Tomorrow is yet another… guess what? A weekend!


Have you ever wondered about the history of the weekend?  And why the weekend is only for  two days?  I’ve found an answer in Ask Yahoo! and I’m sharing it here…

Dear Yahoo!:
Who invented the weekend?
Overworked in Oklahoma

Dear Overworked:
Good question. Here’s another: Why’d they make it only two days? Following is a short history of the weekend, pieced together from various sources, many of which refer to the book “Waiting for the Weekend” by Witold Rybczynski.

The concept of taking time off from work is ancient. The Bible asserts that even God took it easy on the seventh day (thus compelling Him to create football). Although pre-industrial European Christians viewed Sundays solely as a time to dedicate one’s self to the Deity, European workers had a longstanding practice of skipping work each “Saint Monday” to recover from the previous day’s drinking.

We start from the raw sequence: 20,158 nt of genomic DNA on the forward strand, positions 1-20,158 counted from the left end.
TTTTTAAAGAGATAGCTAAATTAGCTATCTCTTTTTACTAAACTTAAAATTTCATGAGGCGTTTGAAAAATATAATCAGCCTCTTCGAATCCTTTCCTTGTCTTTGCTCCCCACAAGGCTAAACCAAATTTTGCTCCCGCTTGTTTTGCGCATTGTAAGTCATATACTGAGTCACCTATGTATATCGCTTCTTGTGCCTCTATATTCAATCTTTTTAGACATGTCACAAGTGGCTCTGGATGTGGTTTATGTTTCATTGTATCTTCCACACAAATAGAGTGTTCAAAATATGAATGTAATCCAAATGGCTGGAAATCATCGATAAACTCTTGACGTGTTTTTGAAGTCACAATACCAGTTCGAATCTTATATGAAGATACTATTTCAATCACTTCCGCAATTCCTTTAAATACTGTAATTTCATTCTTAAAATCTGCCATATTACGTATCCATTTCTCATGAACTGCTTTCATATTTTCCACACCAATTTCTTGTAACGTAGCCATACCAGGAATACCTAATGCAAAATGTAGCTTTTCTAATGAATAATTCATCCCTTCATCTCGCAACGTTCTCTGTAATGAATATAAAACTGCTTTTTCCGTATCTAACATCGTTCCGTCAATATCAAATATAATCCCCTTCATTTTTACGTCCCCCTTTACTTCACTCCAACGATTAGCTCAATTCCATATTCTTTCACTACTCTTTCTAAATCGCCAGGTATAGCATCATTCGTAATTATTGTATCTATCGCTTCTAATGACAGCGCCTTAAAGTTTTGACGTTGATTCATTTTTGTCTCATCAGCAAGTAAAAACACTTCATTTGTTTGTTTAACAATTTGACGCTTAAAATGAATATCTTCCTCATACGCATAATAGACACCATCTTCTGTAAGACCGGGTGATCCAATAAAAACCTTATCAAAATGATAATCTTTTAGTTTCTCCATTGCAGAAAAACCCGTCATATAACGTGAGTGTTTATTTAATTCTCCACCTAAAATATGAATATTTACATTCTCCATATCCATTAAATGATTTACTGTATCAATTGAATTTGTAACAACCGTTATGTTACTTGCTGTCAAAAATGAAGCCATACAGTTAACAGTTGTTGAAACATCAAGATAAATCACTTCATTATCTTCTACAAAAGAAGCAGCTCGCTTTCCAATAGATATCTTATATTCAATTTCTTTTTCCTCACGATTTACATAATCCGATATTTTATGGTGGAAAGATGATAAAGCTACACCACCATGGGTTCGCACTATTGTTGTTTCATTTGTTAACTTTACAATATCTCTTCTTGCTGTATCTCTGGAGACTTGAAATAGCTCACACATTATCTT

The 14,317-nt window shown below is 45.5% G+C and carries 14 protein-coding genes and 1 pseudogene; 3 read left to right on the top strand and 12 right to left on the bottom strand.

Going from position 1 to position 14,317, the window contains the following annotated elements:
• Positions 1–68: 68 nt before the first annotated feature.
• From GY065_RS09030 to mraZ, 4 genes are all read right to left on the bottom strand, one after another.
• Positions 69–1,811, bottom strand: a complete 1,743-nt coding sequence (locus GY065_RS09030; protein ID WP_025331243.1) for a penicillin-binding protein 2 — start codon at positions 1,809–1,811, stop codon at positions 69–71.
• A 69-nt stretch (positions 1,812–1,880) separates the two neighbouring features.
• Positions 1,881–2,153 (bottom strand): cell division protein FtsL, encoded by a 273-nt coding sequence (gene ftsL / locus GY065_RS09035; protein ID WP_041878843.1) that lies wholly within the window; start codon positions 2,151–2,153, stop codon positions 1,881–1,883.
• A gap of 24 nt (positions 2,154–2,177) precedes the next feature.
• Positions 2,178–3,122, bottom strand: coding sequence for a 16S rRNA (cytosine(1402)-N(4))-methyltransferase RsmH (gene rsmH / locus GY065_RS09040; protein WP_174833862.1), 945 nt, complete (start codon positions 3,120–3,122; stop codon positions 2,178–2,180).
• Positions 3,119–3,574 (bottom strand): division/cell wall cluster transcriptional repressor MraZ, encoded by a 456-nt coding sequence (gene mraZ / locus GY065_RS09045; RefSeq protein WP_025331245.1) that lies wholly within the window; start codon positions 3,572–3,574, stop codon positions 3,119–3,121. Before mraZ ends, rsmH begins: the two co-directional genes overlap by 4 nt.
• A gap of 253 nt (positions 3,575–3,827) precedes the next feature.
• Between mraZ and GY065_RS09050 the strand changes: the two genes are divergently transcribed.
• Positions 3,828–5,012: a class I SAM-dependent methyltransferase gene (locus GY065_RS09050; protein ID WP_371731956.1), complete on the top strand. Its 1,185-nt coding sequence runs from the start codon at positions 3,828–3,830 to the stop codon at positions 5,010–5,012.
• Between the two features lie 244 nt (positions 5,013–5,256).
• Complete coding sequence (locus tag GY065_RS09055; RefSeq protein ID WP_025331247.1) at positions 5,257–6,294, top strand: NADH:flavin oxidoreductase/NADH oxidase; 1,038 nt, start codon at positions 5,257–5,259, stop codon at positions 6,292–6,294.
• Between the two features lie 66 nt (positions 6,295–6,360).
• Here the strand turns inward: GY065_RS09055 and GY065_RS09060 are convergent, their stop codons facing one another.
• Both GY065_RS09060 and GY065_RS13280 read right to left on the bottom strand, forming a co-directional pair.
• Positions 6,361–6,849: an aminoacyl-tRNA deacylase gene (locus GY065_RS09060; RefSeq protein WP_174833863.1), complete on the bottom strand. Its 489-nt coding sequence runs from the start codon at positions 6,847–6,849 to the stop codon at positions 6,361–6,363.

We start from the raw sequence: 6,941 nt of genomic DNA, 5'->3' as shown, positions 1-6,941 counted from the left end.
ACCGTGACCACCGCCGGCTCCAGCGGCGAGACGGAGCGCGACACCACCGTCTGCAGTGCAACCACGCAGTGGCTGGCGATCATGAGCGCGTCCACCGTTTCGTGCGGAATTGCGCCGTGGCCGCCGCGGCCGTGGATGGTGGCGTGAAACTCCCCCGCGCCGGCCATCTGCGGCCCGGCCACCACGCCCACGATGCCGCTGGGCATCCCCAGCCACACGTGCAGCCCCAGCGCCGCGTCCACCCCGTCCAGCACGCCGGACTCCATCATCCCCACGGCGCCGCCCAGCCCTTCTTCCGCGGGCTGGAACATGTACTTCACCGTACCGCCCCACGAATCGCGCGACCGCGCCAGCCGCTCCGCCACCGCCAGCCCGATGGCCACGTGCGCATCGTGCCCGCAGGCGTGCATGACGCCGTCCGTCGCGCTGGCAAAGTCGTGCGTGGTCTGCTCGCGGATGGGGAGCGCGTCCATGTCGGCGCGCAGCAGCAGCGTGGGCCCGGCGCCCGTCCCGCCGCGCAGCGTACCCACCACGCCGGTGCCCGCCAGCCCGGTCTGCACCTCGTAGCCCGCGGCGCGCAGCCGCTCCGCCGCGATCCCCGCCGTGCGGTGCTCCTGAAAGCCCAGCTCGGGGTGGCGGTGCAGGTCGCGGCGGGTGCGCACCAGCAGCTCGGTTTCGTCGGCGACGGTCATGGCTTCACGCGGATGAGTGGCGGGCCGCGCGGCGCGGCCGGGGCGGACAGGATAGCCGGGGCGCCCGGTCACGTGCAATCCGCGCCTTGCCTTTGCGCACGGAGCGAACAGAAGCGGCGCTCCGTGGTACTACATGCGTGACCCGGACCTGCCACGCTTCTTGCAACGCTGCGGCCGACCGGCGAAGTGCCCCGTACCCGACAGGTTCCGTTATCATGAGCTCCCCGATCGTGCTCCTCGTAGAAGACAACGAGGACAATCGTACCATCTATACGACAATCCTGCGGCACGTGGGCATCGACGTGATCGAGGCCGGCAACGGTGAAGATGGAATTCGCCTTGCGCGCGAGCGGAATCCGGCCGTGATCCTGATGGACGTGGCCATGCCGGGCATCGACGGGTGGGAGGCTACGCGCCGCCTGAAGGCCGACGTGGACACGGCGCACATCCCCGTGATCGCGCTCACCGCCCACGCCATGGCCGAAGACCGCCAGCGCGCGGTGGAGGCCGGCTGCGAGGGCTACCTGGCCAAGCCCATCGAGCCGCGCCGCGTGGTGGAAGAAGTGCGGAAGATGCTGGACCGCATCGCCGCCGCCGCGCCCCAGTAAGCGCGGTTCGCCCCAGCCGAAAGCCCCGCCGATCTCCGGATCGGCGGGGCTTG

From 1793 to 1805, the French Revolutionary Calendar called for one day of leisure at the end of a 10-day week. But it wasn’t until the English industrial revolution that the movement for an additional day off took hold.

The American concept of the weekend has its roots in labor union attempts to accommodate Jewish workers who took Saturday instead of Sunday as their Sabbath. The first five-day work week, according to a posted extract of Rybczynski’s book, was instituted by a New England spinning mill for just this reason.

In 1926, Henry Ford began closing his factories on Saturdays, thinking this would help spur the economy. But it wasn’t until 1940 that the two-day weekend officially began nationwide, thus paving the way for golf addiction, rummage sales, and a really happening song from the supergroup Loverboy. TGIF, everyone, TGIF.

Thanks to the original poster!  BTW, here’s the URL of this post:

Have a great weekend everyone! 😀



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